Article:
Modyfikujący wpływ roślinnych dodatków paszowych na użytkowość mięsną i ekspresję wybranych genów u królików w zależności od wieku i płci
AbstractThe aim of the study was to determine the effect of feed additives (algae, soybean, and sunflower oil) used in the rabbit feed on: growth indices and slaughter traits, pH, colour, texture, chemical composition, fatty acid profile and oxidative stability (TBARS) of the meat as well as FTO and FABP4 genes expression in the meat’s intramuscular fat (m. longissimus lumborum), depending on the age and sex. The experimental material consisted of Termond White rabbits (n = 160, 80 females and 80 males). Animals were weaned on the 35th day of life, and housed in metal cages arranged in batteries (4 rabbits of the same sex in a cage). From weaning to 12 or 18 weeks of age, the rabbits were fed pellets ad libitum. Animals in the control group (C) received non-supplemented pellets throughout the experiment. In the other groups, the pellet contained 1% algae (A), 3% sunflower oil (OS), and 3% soybean oil(SO).The experimental diets were formulated to have similar protein and energy content. Diets were balanced by lowering the proportion of other feed components. The total share of all components remained at 100%. The results indicate that 3% vegetable oils (soybean or sunflower) supplementation of diets for growing rabbits leads to an increase of body weight and improvement of some of the slaughter traits, while 1% addition of algae to the feed causes deterioration of body weight and slaughter traits. The effect of oil additive depends on the animals’ age. Supplementation of the rabbits’ diet with algae (1%) or sunflower and soybean oils (3%) led to an increase in the dressing percentage of rabbits slaughtered at 18 weeks of age (approx. 3%), but had no effect on the dressing percentage of rabbits slaughtered at 12 weeks of age. Feeding pellets with either 3% vegetable oils or 1% algae additive to the rabbits did not significantly change the chemical composition of the meat. Protein content increased and intramuscular fat content decreased with age, while ash and water content were similar. The feed additives significantly differentiated meat acidity without deteriorating meat quality. Diet modification has not affected negatively meat colour. 24 h after the slaughter, the colour of rabbit meat was similar across the studied feeding groups. Correlation between diet and rabbits’ age was found. Meat texture (hardness, springiness and chewiness) of all rabbit groups slaughtered at 12 weeks of age was similar, and the shear for cewas greater in rabbits fed pellets with algae and soybean oil. At 18 weeks of age, rabbit meat from experimental groups had lower hardness and chewiness, compared to meat of the animals from the control group. Meat shear force was higher in the control group, and from algae-supplemented group. The correlation between diet and age was also found. The use of 3% vegetable oils or 1% algae as feed additives significantly reduced meat oxidative stability. Soybean or sunflower oil (3%) usedas feed additives favourably modified the fatty acid composition of intramuscular fat. Polyunsaturated fatty acids (PUFA) content was increased, including linoleic acid, and PUFA/MUFA ratio was improved. The content of these acids decreased with age. The use of algae (1%) as a feed additive resulted in positive effect on the increase of n-3 fatty acid content (EPA and DHA) in meat intramuscular fat. Algae supplementation improved pro-health properties of meat, with low n-6/n-3 acid ratio (2.5), indicating that diet modification may affect the fatty acid composition of rabbit meat. The influence of diet and age on FTO and FABP4 gene expression in meat intramuscular fat (m. longissimus lumborum) was found. FTO and FABP4 gene expression increased with age and was the highest in the group of rabbits with 1% algae supplementation in the diet. The effect of rabbits’ gender on growth, slaughter traits, meat quality and gene expression in rabbits was not observed. In conclusion, the use of natural feed additives, such as sunflower, soybean oil or algae, can improve the nutritional value of rabbit meat, without changing its chemical or physical properties, and therefore the meat can serve as functional food, with properties beneficial to human health. The results obtained in this study also indicate that the expression of FTO and FABP4 genes in rabbit muscles is regulated by dietary factors and age, which, in addition to cognitive significance, has practical implications for improving technological and dietary quality of rabbit meat.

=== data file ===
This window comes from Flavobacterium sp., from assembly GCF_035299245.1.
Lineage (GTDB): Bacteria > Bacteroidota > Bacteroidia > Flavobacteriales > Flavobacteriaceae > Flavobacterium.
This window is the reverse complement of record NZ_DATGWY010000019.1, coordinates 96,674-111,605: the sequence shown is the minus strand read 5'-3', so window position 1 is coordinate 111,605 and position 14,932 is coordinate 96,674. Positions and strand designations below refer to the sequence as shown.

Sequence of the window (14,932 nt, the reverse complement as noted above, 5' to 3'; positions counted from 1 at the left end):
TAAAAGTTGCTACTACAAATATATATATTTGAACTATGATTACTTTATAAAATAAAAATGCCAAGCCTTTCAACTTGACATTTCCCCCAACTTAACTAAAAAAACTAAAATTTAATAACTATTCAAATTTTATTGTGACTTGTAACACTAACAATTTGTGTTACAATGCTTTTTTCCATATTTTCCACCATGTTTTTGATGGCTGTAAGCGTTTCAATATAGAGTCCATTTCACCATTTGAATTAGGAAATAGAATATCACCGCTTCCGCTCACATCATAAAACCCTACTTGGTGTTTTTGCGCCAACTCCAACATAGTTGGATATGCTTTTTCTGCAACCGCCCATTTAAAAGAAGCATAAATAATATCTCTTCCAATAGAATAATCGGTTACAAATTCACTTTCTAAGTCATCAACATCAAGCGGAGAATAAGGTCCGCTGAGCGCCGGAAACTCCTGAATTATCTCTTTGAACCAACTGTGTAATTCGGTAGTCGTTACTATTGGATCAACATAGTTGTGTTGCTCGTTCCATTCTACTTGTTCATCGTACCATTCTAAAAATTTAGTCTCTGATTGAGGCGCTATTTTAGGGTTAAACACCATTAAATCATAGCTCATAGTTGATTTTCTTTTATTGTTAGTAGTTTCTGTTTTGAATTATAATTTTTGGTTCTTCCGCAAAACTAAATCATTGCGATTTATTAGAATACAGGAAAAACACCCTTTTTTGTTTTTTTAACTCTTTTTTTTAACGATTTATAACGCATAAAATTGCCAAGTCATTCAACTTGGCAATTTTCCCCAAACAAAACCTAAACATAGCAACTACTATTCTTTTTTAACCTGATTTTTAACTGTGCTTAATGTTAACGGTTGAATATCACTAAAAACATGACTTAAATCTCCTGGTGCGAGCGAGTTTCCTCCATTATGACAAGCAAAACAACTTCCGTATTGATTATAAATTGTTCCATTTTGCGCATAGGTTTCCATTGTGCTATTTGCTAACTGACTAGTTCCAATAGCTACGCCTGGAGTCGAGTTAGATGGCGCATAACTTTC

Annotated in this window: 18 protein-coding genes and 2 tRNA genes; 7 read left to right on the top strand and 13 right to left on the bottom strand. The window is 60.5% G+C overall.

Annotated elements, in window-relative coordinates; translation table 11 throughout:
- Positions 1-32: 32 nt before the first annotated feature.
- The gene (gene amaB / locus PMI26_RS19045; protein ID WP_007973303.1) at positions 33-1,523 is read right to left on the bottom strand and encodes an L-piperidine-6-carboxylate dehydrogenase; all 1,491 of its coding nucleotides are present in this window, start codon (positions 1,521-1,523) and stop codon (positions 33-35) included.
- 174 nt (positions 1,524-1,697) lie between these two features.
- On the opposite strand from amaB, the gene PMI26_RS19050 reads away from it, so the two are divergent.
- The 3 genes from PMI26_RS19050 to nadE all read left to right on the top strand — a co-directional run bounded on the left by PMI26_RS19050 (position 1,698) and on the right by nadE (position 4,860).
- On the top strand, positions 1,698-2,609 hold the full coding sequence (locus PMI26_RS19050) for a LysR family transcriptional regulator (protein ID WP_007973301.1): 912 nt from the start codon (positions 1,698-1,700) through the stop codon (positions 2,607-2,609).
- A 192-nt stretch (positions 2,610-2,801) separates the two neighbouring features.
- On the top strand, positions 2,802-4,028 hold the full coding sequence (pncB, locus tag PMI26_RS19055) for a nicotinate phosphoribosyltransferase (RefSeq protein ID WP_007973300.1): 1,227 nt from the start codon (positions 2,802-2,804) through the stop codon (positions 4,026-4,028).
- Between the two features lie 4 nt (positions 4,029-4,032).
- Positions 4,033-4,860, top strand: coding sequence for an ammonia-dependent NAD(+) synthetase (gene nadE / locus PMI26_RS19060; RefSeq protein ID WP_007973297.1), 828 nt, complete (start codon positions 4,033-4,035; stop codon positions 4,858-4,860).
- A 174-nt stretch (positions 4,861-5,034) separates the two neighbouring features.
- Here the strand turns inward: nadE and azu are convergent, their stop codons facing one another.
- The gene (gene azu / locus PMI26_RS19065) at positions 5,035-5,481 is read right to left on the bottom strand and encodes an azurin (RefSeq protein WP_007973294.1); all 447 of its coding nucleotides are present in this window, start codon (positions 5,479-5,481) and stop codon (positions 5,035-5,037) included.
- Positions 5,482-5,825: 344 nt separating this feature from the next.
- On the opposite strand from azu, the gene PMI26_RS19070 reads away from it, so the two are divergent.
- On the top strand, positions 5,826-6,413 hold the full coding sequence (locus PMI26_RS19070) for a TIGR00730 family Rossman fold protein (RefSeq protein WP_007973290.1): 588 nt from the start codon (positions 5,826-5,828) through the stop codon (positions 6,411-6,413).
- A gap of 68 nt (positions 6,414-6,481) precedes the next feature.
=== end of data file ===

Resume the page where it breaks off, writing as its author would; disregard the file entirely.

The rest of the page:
|Other language title versions||Modifying effect of plant feed additives on meat performance and expression of selected genes in rabbits depending on the age and sex|
|Publisher||Uniwersytet Rolniczy im. Hugona Kołłątaja w Krakowie, MNiSW |
|Publishing place (Publisher address)||Kraków|
|Book series /Journal (in case of Journal special issue)||Zeszyty Naukowe Uniwersytetu Rolniczego im. Hugona Kołłątaja w Krakowie. Rozprawy, ISSN 1899-3486, (0 pkt)|
|Publication size in sheets||6.5|
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